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Supermarkets will gobble up corner shops in the next decade, warn MPs

Supermarkets will gobble up corner shops in the next decade, warn MPs

LONDON – Corner shops in the country could be an extinct animal by the next decade owing to the aggressive expansion of the big four supermarkets, according to a latest report by MPs. This is especially true because independent wholesalers are almost out of the business, says the report. LONDON – Corner shops in the country could be an extinct animal by the next decade owing to the aggressive expansion of the “big four” supermarkets, according to a latest report by MPs. This is especially true because independent wholesalers are almost out of the business, says the report.

Supermarkets will say that they are also providing convenience stores, but the prospect for the independent operator is very, very bleak indeed,” said Jim Dowd, the Labour MP, who is the chairman of an all-party group that tabled this report. “This is a sector that chains were not even in a little more than five years ago and now they have more than 600 stores.”

The report also claimed that this extended domination of the supermarkets would result in the creation of “food deserts” across the country and pose hardship for the old and infirm who would have to travel the extra mile to take care of their needs. The MPs also said that this trend would affect the publishing industry as well and small magazines could be wiped out in the near future.

This corner shop sector is believed to be worth around 120 billion. The latest report will add to the woes of the Government which could be forced to intervene. Smaller shops are disappearing from the retail landscape at a rate of 2,000 per year, the report said. In 2000, there were 30,000 small shops, but this number has currently dwindled to 20,000. This attrition has been unabated and has coincided with the emergence and domination of Tesco, Sainsburys, Asda and Morrisons.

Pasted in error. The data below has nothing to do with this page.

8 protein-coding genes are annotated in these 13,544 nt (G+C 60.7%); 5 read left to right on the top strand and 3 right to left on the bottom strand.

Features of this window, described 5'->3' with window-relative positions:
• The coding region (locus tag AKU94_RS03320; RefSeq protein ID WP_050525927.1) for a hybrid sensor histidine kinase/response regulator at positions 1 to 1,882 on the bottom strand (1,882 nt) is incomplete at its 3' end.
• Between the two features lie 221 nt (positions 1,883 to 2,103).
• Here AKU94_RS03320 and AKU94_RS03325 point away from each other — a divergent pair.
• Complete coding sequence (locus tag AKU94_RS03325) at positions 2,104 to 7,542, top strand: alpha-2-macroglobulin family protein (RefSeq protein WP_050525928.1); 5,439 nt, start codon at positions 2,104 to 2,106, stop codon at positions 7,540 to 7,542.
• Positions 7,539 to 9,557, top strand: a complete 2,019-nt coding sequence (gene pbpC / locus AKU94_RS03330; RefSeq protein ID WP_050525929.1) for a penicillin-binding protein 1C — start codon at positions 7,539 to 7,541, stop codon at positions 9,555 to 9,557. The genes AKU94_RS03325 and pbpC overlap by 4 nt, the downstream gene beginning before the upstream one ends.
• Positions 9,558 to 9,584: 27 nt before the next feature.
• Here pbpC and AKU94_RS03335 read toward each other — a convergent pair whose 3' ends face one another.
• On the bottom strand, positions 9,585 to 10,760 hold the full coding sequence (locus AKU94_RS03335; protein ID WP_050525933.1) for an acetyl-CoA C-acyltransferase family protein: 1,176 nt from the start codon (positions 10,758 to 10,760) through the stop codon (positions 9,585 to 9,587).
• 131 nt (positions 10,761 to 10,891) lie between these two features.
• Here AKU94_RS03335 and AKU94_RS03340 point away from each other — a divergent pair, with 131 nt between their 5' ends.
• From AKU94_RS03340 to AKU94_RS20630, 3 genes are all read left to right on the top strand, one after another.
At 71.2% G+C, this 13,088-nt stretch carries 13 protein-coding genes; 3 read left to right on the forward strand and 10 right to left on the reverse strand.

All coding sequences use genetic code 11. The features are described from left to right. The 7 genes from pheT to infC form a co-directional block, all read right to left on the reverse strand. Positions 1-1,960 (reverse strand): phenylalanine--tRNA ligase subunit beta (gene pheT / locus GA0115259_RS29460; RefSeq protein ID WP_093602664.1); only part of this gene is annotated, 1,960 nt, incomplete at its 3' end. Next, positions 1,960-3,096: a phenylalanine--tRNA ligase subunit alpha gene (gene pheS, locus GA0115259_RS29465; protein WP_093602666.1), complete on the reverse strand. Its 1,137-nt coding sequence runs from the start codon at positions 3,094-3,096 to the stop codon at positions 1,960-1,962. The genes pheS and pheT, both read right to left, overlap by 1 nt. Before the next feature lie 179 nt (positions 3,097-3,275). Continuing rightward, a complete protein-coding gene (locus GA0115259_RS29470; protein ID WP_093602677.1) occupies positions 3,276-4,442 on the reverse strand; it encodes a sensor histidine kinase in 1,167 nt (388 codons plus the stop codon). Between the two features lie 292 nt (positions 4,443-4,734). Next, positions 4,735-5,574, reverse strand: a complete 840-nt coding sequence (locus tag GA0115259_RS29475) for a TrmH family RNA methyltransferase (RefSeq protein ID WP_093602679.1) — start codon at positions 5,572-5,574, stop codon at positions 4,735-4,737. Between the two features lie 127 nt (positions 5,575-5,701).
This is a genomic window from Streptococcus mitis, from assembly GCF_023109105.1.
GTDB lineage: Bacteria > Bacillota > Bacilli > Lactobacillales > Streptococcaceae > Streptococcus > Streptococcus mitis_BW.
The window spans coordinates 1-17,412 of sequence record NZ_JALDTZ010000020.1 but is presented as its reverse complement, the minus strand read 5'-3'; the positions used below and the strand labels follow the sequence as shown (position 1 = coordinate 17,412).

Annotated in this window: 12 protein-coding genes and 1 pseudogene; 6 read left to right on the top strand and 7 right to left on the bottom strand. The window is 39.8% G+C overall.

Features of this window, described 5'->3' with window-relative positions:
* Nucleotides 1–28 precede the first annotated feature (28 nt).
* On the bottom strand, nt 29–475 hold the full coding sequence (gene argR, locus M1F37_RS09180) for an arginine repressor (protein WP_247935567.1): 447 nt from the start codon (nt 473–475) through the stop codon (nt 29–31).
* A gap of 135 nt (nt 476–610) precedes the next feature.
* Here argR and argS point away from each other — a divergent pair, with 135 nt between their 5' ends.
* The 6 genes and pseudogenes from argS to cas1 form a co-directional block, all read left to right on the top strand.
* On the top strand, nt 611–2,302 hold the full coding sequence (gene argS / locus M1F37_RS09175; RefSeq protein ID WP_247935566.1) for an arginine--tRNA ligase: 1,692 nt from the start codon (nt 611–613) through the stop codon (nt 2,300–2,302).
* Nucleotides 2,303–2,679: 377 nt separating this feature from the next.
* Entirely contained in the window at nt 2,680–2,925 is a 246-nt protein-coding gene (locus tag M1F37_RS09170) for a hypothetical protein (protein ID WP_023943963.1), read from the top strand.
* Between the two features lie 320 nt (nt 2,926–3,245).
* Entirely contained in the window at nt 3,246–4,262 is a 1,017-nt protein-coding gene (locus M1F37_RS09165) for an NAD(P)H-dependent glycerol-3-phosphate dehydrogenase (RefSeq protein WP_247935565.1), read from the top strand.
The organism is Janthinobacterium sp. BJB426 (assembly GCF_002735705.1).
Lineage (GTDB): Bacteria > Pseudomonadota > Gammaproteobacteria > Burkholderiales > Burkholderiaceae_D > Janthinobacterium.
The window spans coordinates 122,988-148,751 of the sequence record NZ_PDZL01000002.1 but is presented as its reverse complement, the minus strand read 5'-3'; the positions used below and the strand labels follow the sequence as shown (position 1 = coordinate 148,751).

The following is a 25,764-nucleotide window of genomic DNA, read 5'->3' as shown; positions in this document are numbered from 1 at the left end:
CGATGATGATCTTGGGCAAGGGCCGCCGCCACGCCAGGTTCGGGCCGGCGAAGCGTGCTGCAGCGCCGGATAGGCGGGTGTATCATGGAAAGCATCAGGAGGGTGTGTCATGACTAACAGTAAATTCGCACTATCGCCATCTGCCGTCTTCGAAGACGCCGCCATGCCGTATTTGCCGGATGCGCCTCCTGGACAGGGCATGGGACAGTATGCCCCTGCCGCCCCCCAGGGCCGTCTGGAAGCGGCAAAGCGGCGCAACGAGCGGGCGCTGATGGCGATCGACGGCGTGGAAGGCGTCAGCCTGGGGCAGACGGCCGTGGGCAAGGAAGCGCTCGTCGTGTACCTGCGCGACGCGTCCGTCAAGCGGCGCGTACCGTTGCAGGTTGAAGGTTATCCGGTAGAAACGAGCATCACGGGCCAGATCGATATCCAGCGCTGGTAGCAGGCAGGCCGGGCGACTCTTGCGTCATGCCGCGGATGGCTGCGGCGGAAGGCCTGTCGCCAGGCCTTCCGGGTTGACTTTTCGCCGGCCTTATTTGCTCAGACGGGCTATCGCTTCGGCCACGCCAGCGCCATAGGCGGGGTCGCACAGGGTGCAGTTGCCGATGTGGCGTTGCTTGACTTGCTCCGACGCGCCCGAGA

The big supermarkets do not drag people off the streets into their stores. There is no doubting their reputation for value for money and good-quality produce. But it is a question of what the secondary effects of that are: is it sustainable over the long term when competition is being eradicated so ruthlessly? Mr Dowd asked.

He added that Tesco had informed MPs of its intentions to add 1,200 small shops over the next decade. This report will pressurize the Government to conduct another investigation into the whole issue. Earlier in August, the Office of Fair Trading had rejected the demand to refer the issue to the Competition Commission since it found no violations.

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